Polly Norman: ‘Dancing Through Glass’

Polly Norman is definitely her mother’s daughter. From the same facial features and body type she and her mom share to the anxious minds they both bear, Norman considers her mom her “soulmate.”

“I inherited anxiety disorder from my mother, which over the years has occasionally led me to suffer from panic attacks that left me paralyzed with fear. Then there was depression – long periods of it,” she said.

And that wasn’t all. For Norman, there was also craziness and chaos as she struggled to deal with mood swings she didn’t understand until she sought treatment.

Norman was eventually diagnosed with manic depressive disorder, also known as bipolar disorder. The illness can be devastatingly debilitating, but fortunately, in her case it is not. Norman believes that is because she has sought out and received professional help to deal with her disease and because she has an outlet – a “voice” for it in her artwork.

According to a September article in the Huffington Post, Norman is on to something. The article, “Creativity Tied to Mental Illnesses Like Bipolar Disorder, Schizophrenia in New Swedish Study,” noted that people with mental illnesses use the arts as a way of expressing themselves more often than people without them. It also stated that certain mental illnesses – in particular bipolar disorder – are more common among artists and scientists, from dancers and photographers to researchers and authors.

Norman fits the bill, because she is a visual artist, a photographer, a dancer and a former neonatal nurse. In her recently published book, “Dances Through Glass: A 25-Year Retrospective of Work by Photographer and Painter Polly Norman,” she shares her path to recovery and invites fellow sufferers to join her in the quest for wellness.

The book begins with Norman’s essay, “Soaring and Crashing,” where she reveals her struggles with mania and depression and how she deals with them.

“To deal with the chaos in my life, I escape into the prism of glass, dancing to the visual music in my mind,” she wrote. “My photographs express my interior movement from darkness into light and back again.”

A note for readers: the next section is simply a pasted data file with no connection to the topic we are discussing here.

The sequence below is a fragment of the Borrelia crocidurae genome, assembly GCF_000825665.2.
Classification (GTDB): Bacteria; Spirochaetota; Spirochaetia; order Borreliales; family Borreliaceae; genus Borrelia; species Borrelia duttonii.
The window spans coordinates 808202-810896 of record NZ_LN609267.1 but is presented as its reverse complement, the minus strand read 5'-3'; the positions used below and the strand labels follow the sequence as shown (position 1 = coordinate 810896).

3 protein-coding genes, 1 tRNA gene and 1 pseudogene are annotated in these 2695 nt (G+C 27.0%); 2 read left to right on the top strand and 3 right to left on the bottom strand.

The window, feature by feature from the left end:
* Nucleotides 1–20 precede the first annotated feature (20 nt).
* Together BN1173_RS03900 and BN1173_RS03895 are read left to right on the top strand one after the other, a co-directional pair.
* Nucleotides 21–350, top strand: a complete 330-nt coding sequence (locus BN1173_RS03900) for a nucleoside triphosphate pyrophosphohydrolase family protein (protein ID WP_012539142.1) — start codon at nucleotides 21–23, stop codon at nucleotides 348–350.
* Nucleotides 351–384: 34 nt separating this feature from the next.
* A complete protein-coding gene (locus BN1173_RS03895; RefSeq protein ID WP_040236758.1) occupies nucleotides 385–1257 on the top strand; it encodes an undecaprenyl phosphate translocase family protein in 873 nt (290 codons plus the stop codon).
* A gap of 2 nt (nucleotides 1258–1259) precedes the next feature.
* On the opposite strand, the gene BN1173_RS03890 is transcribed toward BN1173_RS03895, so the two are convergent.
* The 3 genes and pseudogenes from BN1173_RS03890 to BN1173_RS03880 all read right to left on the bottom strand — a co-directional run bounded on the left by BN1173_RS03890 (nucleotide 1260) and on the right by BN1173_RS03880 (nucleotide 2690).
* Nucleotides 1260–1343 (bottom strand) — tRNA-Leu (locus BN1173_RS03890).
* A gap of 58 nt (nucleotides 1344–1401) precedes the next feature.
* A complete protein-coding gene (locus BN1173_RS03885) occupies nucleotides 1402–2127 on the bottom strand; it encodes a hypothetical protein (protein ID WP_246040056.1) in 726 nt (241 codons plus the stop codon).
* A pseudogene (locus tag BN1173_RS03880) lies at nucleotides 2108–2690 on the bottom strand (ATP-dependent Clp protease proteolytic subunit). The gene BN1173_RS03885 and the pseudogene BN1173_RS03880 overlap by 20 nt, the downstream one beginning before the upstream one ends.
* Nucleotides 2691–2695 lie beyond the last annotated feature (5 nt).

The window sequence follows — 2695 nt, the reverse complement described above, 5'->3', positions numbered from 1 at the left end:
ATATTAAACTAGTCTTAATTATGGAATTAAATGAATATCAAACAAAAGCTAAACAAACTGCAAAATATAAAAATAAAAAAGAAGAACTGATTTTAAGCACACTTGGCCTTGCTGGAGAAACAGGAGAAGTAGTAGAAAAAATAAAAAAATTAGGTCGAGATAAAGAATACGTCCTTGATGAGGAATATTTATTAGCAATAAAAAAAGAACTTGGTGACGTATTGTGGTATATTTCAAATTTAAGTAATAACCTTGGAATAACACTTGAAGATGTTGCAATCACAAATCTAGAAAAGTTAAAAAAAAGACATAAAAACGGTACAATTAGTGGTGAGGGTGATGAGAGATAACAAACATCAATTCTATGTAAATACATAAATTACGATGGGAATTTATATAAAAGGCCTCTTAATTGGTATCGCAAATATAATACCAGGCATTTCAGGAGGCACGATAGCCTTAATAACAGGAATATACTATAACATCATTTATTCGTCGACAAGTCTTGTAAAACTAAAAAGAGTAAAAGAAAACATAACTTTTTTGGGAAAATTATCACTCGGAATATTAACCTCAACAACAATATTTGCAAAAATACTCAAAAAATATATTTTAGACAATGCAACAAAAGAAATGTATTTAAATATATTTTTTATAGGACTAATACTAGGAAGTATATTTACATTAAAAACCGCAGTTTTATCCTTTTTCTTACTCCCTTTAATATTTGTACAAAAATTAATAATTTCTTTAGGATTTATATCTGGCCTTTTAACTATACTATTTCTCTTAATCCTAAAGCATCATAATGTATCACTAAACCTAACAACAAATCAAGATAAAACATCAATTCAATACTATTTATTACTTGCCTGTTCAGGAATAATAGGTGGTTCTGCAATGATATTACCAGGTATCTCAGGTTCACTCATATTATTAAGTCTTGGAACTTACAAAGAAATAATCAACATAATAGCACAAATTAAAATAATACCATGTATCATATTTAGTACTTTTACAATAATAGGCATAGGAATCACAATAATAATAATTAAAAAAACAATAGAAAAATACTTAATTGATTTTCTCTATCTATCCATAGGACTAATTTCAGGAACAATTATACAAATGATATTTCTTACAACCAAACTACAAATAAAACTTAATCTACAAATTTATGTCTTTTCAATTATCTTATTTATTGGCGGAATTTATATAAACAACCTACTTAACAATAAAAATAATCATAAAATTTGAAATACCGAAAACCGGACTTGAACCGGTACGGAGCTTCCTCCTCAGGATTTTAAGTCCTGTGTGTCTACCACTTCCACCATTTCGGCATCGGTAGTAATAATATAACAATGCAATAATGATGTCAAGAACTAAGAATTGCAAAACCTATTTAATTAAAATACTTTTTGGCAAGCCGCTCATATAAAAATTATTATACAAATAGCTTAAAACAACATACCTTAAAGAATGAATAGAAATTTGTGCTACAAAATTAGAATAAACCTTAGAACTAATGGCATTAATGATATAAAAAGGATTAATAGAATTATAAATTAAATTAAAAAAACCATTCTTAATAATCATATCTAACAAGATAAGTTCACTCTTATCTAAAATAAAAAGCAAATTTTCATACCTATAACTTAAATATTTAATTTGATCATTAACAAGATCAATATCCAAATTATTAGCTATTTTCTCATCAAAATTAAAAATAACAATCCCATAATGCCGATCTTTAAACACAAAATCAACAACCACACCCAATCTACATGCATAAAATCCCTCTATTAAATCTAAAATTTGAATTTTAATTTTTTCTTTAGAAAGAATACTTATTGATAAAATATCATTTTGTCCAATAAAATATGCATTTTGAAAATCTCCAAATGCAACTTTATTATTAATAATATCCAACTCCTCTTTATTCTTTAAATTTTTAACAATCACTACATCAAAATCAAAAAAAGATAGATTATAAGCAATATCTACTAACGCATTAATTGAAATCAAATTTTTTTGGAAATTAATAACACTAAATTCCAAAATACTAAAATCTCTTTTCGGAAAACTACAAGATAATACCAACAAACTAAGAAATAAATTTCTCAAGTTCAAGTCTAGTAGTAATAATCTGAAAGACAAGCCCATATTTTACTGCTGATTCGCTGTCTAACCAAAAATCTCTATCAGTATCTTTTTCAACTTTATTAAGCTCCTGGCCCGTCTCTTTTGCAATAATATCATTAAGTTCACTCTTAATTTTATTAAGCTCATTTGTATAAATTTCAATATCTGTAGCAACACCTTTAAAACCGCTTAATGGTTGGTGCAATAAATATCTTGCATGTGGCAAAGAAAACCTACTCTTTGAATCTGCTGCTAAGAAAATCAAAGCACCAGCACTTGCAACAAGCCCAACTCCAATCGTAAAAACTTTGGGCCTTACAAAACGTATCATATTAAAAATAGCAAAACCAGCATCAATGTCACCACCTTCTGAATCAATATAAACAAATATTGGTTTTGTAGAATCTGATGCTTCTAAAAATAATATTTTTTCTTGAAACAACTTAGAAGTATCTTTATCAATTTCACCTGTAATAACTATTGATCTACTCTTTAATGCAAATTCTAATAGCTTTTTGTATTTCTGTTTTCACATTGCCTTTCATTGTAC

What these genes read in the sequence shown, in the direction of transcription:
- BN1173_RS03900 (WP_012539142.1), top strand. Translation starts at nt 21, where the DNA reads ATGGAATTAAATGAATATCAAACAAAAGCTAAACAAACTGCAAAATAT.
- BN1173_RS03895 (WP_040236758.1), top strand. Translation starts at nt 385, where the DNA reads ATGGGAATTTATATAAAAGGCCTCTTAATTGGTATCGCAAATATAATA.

Pool inspiration

Norman can trace that escape to a visit she made years ago to a Chicago health club.

“I went down to the pool area, swam some laps and then slipped into the club’s hot tub,” she said. “I looked up at a large bank of glass block that lined one wall of the pool area and the images that came through were amazing. I went back to my hotel room, grabbed my camera and went back to capture them on film.”

When she returned home from Chicago, Norman printed the images in the darkroom. Later, she began adding papers of different transluscencies as well as everyday objects such as string and feathers to form a photogram layer. The enhancements made the photos even more dimensional. The works perfectly expressed how she was feeling – calm and happy one moment, chaotic and crazy the next.

The main collection of art in “Dances Through Glass” is Norman’s unique abstract photography made with a process of her own invention. Because Norman is also a painter, she uses that skill for hand-coloring select pieces.

These “polly-graphs,” as they are often referred to, receive whatever enhancement Norman deems necessary. “Some are left simply black and white, some have an additional layer of images and/or are painted. I let the piece dictate what it needs,” she said.

Passion for dance

Norman began her career as an artist by photographing dancers. A dancer herself, her abstract work took on a “dance-y” look, reflecting her great passion for dance and the music that moves it.

“Dances Through Glass” is arranged as a series of three dance movements: Cecchetti, which focuses on clean lines, specific postures and exacting technique; Tango, which swings from composed rigidity to the surreal in a single gesture; and Tarantella, which is a frenzied dance of transformation.

Norman, who lives with her husband in Edina and has two grown sons, now helps and advocates for people with mental illnesses.

According to the National Alliance on Mental Illness (NAMI) one in four adults, approximately 61.5 million Americans, experience mental illness in a given year. One in 17 – about 13.6 million – live with a serious mental illness such as schizophrenia, major depression or bipolar disorder.

Norman said that if her artwork can inspire even just a small percentage of her fellow sufferers to seek help and better deal with their own illnesses, then creating the book was worth it.